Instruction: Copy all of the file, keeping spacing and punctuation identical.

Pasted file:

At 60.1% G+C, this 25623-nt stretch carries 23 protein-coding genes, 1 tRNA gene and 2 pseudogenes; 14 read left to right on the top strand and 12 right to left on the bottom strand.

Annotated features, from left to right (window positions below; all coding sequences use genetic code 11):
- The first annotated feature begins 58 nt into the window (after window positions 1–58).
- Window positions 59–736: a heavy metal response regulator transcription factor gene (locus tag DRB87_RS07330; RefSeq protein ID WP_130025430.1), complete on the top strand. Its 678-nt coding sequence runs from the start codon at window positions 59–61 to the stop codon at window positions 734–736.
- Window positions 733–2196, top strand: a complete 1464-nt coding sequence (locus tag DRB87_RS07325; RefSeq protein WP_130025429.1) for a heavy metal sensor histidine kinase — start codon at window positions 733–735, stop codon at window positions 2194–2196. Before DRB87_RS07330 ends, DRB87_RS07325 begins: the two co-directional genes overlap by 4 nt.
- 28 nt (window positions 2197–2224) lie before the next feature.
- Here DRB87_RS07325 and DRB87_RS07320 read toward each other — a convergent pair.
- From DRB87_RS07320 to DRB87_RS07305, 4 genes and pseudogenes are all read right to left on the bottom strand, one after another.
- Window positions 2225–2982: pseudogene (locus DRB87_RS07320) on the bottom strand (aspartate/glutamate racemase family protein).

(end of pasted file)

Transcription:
At 60.1% G+C, this 25623-nt stretch carries 23 protein-coding genes, 1 tRNA gene and 2 pseudogenes; 14 read left to right on the top strand and 12 right to left on the bottom strand.

Annotated features, from left to right (window positions below; all coding sequences use genetic code 11):
- The first annotated feature begins 58 nt into the window (after window positions 1–58).
- Window positions 59–736: a heavy metal response regulator transcription factor gene (locus tag DRB87_RS07330; RefSeq protein ID WP_130025430.1), complete on the top strand. Its 678-nt coding sequence runs from the start codon at window positions 59–61 to the stop codon at window positions 734–736.
- Window positions 733–2196, top strand: a complete 1464-nt coding sequence (locus tag DRB87_RS07325; RefSeq protein WP_130025429.1) for a heavy metal sensor histidine kinase — start codon at window positions 733–735, stop codon at window positions 2194–2196. Before DRB87_RS07330 ends, DRB87_RS07325 begins: the two co-directional genes overlap by 4 nt.
- 28 nt (window positions 2197–2224) lie before the next feature.
- Here DRB87_RS07325 and DRB87_RS07320 read toward each other — a convergent pair.
- From DRB87_RS07320 to DRB87_RS07305, 4 genes and pseudogenes are all read right to left on the bottom strand, one after another.
- Window positions 2225–2982: pseudogene (locus DRB87_RS07320) on the bottom strand (aspartate/glutamate racemase family protein).